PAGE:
With the desert in full bloom, residents can expect to see more bees flitting about, collecting nectar and pollen grains to convert into honey. And that means not only more bee sightings, but also greater potential for injury.

The Rec Centers takes bee issues seriously and encourages members to report any bee issues on the golf courses or other Rec Centers properties to the manager of those facilities who can investigate and decide on the best course of action to keep everyone safe.

One thing to note is that a swarm of bees is different than a hive. Bees can swarm and land in one area for a few hours, and while they might look like they’ve taken up permanent residence, they are usually just resting or waiting for evening to move on. In most cases of a resting swarm, the Rec Centers will rope off the area and put up signs to warn people away. In the case of an aggressive swarm or the formation of a permanent hive, more permanent action will be taken to remove the threat.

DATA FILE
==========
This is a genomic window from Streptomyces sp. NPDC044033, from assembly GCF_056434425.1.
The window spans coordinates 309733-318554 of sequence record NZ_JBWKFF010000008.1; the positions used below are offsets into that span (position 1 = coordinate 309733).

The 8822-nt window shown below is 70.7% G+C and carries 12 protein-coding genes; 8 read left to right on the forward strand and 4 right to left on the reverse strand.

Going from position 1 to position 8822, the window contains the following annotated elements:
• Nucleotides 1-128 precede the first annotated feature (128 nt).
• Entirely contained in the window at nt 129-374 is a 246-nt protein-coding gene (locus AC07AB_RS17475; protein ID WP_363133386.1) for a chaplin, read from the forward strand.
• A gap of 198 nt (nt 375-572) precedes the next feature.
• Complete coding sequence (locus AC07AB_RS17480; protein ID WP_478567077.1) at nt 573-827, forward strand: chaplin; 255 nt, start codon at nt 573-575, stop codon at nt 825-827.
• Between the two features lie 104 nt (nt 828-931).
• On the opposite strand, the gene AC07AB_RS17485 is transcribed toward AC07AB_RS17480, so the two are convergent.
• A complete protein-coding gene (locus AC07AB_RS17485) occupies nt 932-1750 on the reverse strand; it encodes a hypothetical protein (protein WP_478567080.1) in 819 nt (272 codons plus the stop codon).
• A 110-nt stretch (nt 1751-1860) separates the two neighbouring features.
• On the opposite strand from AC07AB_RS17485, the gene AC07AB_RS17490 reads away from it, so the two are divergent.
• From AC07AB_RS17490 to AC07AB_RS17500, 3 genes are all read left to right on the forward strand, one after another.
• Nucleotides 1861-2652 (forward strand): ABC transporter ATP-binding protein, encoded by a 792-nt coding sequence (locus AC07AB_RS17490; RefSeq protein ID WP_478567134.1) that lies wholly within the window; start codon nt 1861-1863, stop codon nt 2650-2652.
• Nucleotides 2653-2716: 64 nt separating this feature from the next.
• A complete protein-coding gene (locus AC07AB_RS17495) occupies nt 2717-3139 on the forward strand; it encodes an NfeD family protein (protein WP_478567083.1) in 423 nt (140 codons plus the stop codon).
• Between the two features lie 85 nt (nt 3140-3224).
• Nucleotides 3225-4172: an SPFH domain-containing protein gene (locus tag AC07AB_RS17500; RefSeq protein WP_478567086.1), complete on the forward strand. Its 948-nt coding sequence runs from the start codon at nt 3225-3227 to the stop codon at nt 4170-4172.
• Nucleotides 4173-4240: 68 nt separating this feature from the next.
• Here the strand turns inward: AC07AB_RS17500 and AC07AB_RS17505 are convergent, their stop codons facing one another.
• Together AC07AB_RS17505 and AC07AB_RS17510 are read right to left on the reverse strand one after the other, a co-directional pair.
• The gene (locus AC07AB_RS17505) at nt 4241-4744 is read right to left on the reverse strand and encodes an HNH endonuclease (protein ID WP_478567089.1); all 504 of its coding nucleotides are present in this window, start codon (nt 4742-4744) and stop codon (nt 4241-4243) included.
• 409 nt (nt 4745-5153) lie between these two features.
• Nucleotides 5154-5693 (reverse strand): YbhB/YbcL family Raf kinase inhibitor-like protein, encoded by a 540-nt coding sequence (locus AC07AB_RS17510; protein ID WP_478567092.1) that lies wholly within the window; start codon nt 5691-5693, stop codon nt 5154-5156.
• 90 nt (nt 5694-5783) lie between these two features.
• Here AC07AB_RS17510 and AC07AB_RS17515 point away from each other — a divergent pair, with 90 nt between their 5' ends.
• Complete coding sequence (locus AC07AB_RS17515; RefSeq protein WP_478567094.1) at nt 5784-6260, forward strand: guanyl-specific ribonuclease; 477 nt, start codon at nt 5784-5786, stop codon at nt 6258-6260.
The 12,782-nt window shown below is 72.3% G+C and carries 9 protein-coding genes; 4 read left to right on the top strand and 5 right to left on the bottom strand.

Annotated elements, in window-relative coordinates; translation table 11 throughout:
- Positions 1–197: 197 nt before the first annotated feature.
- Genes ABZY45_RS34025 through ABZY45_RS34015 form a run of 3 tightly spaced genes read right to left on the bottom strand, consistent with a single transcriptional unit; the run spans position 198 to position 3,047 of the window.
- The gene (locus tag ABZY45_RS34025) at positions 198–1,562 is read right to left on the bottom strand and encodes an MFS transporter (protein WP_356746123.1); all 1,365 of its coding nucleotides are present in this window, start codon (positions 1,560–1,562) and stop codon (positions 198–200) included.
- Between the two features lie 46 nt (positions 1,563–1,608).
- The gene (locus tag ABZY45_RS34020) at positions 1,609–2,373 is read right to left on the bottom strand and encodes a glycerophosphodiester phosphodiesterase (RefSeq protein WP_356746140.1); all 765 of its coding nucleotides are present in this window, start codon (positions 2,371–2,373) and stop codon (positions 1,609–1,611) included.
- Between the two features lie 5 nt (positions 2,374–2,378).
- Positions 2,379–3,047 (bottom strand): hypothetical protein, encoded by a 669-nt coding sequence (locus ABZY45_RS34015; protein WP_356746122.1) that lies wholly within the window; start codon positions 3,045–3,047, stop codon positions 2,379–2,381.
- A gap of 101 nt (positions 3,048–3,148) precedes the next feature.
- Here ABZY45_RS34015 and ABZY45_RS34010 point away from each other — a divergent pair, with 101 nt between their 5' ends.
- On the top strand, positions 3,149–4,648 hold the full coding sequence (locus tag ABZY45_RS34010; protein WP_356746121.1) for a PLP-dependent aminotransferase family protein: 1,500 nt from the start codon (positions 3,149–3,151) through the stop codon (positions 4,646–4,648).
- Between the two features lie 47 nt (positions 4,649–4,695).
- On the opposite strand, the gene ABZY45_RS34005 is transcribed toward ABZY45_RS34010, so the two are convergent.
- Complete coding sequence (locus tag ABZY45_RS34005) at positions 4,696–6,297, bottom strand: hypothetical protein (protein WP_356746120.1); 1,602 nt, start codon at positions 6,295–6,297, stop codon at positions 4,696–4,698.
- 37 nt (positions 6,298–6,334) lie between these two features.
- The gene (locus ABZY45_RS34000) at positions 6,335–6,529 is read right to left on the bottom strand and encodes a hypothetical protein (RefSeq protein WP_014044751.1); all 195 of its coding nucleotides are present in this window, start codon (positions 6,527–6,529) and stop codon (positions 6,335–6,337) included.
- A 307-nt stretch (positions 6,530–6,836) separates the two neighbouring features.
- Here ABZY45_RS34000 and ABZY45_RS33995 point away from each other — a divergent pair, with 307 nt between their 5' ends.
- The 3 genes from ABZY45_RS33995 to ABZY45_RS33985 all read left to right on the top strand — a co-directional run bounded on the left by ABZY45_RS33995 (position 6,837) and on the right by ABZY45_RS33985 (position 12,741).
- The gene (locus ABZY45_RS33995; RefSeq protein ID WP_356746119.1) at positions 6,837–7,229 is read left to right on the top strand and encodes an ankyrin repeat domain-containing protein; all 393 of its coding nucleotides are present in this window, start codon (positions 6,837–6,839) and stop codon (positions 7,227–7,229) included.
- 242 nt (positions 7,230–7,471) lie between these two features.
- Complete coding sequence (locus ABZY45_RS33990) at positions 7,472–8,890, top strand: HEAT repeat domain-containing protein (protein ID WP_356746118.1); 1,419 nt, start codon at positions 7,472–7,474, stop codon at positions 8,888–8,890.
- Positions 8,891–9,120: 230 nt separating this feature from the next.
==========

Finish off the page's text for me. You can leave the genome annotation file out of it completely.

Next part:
Whether it is a swarm or a hive, bees can be aggressive and they are certainly unpredictable. Do not take chances, do not try to investigate on your own, and do not harass them! A docile swarm or hive can turn angry quickly and result in serious harm or death.

Anyone being attacked by a swarm of bees should seek shelter immediately, either in a car or residence. Jumping into a pool or other body of water is not advisable, as the angry bees will wait for their intended victim to emerge for air.

Bees on private property will be the responsibility of the homeowner. For additional information, check out Maricopa County’s “Bee Safe” brochure.